Kenneth Waltz’s attempts to convert realism into a scientific theory were not successful, and consequently denuded realism of its subtlety and complexity. Neorealism, therefore, is a parody of science, with its key terms such as polarity and power loosely and haphazardly formulated. In addition, its scope and conditions are undefined. The declined of Neorealism was precipitated by the end of the cold war, which was understood by many scholars as the critical test for Neorealism, a theory that sought to explain endurance or stability of the bipolar system (Dunne, Kurki, and Smith, 2013, p.59). The end of the cold war and collapse of the USSR diverted attention to a new range of political problems, making Neorealism irrelevant. The events leading to the collapse of the USSR, demonstrating the limitations of Neorealism inspired many realists to return to their roots – classical realism. Reference was made to scholars such as E.H Carr, Hans Morgenthau, and Max Weber in deriving insights relevant to contemporary international relations (Dunne, Kurki, and Smith, 2013, p.60).

The superiority of one theory over the other, based on this analysis, is not entirely based on the inherent strengths of individual theories, but rather on the magnitude of the weaknesses or limitations of the opposing theory. Evidence collected in this analysis demonstrates that Neorealism, despite having its foundations from classical realism, has exhibited major weaknesses and inefficiencies in accurately describing and predicting political phenomena and trends in international relations. Neorealism's inferiority arises from the failure by its scientific methods to forecast the end of the Cold war and disintegration of the USSR. Consequently, critical theorists, feminists, poststructuralists, and postmodernists were inspired to re-examine how they think about politics by subverting traditional theory. This subversion of traditional realism casts doubt on the entire canon of twentieth century realism (Bain, 2000, pp.445-464).

The limitations of Neorealism, and the subsequent referral of scholars and political analyst to classical realism, led to the emergence of neoclassical realism. Neoclassical realism is a combination of classical realism and Neorealism. Neoclassical realism suggests that actions of states in the international system can be explained by systemic, domestic, and cognitive variables (Lobell, Ripsman, and Taliaferro, 2009).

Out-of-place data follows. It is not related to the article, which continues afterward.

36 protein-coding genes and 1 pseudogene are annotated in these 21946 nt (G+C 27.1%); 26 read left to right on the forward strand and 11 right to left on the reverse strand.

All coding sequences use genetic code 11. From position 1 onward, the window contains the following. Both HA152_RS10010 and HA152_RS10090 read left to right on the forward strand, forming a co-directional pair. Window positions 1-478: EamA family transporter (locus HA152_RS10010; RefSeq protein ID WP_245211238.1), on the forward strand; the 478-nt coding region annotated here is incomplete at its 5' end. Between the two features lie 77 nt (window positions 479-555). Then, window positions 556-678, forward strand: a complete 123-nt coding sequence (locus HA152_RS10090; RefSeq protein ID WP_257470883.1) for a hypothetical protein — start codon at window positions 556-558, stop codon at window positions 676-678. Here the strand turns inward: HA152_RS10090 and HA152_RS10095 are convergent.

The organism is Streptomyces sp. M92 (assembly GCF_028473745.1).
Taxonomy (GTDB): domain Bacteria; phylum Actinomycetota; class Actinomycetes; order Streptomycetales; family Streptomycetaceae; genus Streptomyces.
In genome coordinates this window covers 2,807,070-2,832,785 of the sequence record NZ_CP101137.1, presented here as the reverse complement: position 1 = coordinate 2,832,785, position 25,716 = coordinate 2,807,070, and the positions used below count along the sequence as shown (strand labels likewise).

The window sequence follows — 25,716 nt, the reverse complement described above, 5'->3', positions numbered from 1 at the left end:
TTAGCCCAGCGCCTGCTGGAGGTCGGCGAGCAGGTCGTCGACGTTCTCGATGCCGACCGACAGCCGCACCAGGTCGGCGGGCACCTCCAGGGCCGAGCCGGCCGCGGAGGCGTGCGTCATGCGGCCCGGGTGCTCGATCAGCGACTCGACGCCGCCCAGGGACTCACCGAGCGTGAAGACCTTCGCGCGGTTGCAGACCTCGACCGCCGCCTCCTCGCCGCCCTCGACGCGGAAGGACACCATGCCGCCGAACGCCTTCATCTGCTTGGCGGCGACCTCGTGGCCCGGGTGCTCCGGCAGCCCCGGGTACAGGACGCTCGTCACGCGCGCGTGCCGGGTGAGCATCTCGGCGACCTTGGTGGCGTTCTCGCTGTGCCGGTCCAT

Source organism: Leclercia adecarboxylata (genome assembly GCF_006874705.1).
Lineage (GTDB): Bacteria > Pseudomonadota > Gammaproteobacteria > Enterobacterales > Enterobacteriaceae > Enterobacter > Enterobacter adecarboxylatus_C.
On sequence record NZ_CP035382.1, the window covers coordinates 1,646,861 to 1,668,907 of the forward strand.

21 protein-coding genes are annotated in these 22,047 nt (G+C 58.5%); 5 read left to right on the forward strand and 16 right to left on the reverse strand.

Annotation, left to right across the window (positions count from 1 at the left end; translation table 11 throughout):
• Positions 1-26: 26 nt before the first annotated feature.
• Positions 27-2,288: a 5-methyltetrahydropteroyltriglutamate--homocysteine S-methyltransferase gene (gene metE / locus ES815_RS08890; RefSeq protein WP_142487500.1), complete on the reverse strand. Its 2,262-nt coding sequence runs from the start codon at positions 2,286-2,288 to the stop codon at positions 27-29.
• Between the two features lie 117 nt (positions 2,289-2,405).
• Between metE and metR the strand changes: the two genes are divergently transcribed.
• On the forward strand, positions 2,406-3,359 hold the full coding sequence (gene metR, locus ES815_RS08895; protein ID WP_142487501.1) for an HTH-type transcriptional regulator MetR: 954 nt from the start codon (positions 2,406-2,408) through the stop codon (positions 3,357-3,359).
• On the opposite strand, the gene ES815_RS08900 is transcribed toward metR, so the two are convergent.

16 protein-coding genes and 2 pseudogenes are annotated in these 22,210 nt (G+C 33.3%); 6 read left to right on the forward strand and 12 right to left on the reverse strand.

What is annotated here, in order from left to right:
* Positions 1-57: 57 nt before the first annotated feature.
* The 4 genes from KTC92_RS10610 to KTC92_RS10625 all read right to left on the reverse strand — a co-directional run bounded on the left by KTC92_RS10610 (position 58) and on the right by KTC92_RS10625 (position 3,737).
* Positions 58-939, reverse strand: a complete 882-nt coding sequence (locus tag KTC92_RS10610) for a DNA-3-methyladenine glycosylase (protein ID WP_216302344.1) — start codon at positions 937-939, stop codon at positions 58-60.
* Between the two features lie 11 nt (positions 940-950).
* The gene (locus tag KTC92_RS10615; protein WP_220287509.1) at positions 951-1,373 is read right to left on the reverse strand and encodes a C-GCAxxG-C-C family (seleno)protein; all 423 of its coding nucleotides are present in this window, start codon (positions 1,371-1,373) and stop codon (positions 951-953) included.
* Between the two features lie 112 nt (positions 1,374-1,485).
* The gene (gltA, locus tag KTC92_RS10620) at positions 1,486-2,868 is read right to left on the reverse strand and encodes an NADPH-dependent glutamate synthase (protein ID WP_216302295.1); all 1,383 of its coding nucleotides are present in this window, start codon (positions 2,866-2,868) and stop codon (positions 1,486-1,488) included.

The assumption that advancement or development of a theory, model, or preposition into a new form always leads to more efficient perspectives is misguided. Although Neorealism is an offshoot of classical realism, its adoption and use of ‘scientific’ methods did not make it a better theory or perspective. On the contrary, the consistency of the ideals and principles of classical theory makes it a solid theory, and not subject to the waves associated with the changing dynamic of global politics. During the emergence of neorealism, there was an assumption that classical realism has been overshadowed by the new school of thought. The failure and inaccuracies of Neorealism in its political predictions, however, restored credence to classical realism. In addition, the emergence of neoclassical realism further demonstrates the void that was created by neorealism’s failure in international relations, and its inclusion – neoclassical realism -- of classical realism in its perspectives reiterates the strength of the traditional realist perspective.


  • Baine, W., (2000) Deconfusing Morgenthau: Moral Inquiry and Classical Realism Considered, Review of International Studies, Vol.26, Issue 3.
  • Brown, C., (2001) Understanding International Relations, 2nd edition. New York: Palgrave.
  • Burchill, S., and Linklater, A. (2013) Theories of International Relations, Fifth edition. Basingstoke: Palgrave.
  • Dunne, T., Kurki, M., and Smith, S., (2013) International Relations Theory, Third edition. Oxford: oxford University Press.
  • Hobson, J.M., (2000) The State and International Relations. Cambridge: Cambridge University Press.
  • Kirshner, J., (2012) The Tragedy of Offensive Realism. European Journal of International Relations, Vol.18, No.1.
  • Lobell, S.E., Ripsman, N.M., and Taliaferro, J.W., (2009) Neoclassical Realism, the State, and Foreign Policy. Cambridge: Cambridge University Press.
  • Rathbun, B.C., (2007) Uncertain about Uncertainty: Understanding the Multiple Meanings of a Crucial Concept in International Relations Theory. International Studies Quarterly, Vol.51, Issue 3.
  • Stanford Encyclopedia of Philosophy, (2014) Political Realism in International Relations [online] Available at http://plato.stanford.edu/entries/realism-intl-relations/ [accessed January 21, 2016]
  • Vasquez, J.A., (1998) The Power of Power Politics: From Classical Realism to Neotraditionalism. Cambridge: Cambridge University Press.
  • Waltz, K. (1979) Theory of International Politics.Boston, MA: McGraw Hill.